Someone mentioned to me that we don't eat roast chicken by the seder meal. Is this correct? And if so, what is the reason for this injunction?


In the times of the Holy Temple, the Paschal lamb was offered on the afternoon preceding the seder, and then consumed at the Seder. As per biblical directive (Exodus 12:9), the lamb was roasted whole over an open fire. We commemorate the Paschal offering by speaking about it during the Haggadah, and the shank bone on the Seder plate serves as a symbolic reminder of this biblical command that we are unable to observe today, in the absence of a Holy Temple.

We hope and pray that we will soon see the rebuilding of the Holy Temple in Jerusalem, at which time we will once again offer the Paschal offering. Until then, though, most communities do not serve roasted meat or poultry at the seder, so that it doesn't appear that we are trying to "replace" the Paschal lamb.1 Even those who would eat roasted meat or chicken during the meal would not eat an entire roasted lamb or kid.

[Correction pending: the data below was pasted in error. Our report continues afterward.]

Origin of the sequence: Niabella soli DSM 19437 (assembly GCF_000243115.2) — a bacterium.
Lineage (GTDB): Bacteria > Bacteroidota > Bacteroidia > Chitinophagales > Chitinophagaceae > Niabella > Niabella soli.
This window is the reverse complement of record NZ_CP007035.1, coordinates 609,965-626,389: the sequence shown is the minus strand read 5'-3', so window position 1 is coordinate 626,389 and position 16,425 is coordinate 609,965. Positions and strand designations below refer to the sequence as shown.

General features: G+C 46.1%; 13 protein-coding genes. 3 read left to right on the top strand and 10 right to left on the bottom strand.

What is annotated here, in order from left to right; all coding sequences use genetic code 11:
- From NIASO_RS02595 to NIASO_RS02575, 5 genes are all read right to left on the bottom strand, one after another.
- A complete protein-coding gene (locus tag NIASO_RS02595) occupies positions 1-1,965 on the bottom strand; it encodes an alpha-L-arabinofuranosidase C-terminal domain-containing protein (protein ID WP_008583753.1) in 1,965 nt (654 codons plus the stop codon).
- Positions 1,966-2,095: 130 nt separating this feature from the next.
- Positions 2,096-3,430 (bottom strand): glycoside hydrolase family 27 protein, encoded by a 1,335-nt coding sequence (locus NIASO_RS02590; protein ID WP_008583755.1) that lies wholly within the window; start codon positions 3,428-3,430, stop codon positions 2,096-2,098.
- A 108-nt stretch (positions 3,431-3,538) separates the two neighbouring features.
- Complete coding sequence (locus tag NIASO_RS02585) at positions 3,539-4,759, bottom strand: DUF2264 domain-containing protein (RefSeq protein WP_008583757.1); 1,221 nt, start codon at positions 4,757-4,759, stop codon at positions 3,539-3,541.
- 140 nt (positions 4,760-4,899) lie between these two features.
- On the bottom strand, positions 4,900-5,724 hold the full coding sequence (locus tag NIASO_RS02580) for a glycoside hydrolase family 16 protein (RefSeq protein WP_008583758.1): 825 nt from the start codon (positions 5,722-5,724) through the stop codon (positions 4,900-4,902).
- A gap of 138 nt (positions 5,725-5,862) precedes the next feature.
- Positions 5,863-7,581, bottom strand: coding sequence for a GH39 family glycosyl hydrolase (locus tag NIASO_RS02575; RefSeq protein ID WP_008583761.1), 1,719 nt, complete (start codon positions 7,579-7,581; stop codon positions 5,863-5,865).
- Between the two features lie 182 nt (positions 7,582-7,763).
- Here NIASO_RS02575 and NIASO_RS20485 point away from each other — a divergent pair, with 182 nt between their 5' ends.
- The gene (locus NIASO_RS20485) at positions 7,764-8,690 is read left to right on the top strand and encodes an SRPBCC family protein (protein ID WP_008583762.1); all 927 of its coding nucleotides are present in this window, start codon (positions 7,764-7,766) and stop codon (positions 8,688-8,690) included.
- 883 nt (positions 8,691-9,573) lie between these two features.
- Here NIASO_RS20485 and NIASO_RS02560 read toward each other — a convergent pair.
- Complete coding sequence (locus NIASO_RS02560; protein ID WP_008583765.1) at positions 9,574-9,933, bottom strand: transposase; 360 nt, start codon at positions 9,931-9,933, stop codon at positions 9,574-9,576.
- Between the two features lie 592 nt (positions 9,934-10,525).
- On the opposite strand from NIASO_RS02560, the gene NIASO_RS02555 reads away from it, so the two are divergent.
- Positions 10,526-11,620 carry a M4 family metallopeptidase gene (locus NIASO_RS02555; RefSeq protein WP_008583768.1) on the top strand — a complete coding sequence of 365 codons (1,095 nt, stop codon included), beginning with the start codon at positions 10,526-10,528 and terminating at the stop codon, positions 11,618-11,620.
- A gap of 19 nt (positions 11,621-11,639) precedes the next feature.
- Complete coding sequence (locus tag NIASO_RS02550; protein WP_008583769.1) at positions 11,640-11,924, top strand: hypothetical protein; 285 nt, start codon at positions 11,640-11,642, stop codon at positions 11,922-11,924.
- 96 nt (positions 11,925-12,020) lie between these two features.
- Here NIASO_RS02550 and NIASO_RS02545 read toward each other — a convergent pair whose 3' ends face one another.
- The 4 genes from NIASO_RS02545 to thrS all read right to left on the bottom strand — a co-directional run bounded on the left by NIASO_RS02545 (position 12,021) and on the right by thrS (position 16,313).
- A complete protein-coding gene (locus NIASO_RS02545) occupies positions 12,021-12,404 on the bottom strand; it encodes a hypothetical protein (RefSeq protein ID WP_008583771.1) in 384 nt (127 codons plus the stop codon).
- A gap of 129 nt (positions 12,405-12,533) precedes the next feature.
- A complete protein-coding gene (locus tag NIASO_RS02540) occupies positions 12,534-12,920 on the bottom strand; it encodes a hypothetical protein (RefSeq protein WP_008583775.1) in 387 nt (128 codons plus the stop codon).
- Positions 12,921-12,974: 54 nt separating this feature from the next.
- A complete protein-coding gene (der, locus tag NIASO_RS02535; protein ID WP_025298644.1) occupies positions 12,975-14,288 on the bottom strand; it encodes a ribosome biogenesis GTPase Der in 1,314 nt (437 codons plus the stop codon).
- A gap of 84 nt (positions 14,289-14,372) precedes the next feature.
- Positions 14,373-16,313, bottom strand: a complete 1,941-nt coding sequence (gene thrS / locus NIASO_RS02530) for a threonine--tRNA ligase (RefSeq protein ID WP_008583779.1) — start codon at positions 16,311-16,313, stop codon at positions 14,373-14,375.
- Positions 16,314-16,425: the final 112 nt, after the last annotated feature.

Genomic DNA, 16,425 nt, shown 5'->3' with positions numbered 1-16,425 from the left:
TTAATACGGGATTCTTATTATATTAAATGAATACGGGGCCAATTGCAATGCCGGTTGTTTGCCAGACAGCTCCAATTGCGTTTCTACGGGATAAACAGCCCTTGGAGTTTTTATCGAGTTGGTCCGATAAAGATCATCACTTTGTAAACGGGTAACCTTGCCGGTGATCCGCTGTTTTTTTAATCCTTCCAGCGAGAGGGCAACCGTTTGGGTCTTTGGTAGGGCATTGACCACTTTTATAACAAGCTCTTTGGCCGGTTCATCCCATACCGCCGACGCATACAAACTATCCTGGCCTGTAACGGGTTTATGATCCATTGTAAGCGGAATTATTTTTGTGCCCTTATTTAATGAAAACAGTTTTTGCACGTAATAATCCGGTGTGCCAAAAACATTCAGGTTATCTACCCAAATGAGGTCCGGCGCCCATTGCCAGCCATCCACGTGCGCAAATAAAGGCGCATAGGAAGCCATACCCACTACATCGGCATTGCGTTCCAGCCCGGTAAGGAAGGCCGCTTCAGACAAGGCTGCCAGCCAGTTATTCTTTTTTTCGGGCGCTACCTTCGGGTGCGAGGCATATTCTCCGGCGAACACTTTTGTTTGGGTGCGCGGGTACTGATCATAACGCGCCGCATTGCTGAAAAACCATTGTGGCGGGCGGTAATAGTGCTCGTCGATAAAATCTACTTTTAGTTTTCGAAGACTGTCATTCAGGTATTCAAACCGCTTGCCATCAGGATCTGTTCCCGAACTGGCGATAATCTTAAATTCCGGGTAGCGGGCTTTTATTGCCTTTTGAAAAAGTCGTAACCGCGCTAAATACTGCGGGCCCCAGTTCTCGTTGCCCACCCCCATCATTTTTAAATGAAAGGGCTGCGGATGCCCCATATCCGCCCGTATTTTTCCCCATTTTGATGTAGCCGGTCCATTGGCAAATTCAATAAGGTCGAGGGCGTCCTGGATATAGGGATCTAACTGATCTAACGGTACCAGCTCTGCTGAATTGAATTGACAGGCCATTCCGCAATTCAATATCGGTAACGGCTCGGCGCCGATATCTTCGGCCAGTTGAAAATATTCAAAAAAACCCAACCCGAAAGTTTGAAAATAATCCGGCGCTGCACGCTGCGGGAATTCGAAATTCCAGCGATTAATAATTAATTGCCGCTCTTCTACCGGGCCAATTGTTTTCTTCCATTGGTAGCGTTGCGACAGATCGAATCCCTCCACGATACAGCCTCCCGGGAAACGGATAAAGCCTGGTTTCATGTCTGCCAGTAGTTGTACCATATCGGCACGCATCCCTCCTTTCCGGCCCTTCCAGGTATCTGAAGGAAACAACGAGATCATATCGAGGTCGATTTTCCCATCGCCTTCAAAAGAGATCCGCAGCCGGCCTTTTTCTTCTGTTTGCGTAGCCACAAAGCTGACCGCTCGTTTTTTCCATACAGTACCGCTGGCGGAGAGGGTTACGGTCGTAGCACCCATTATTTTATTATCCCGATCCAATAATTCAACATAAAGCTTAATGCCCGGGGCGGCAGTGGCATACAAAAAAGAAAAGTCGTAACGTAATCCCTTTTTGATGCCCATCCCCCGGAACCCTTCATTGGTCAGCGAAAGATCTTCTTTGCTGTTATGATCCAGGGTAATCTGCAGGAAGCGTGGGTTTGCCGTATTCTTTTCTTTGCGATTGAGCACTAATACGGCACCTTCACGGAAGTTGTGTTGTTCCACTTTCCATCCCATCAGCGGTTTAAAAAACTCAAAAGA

Meat or poultry roasted in a pan should also be avoided—if it was cooked in its own juices and no other liquid was added.

Click here to find recipes for delicious Passover dishes. Enjoy!

Wishing you a joyous and liberating Passover!

All the best,

Rochel Chein for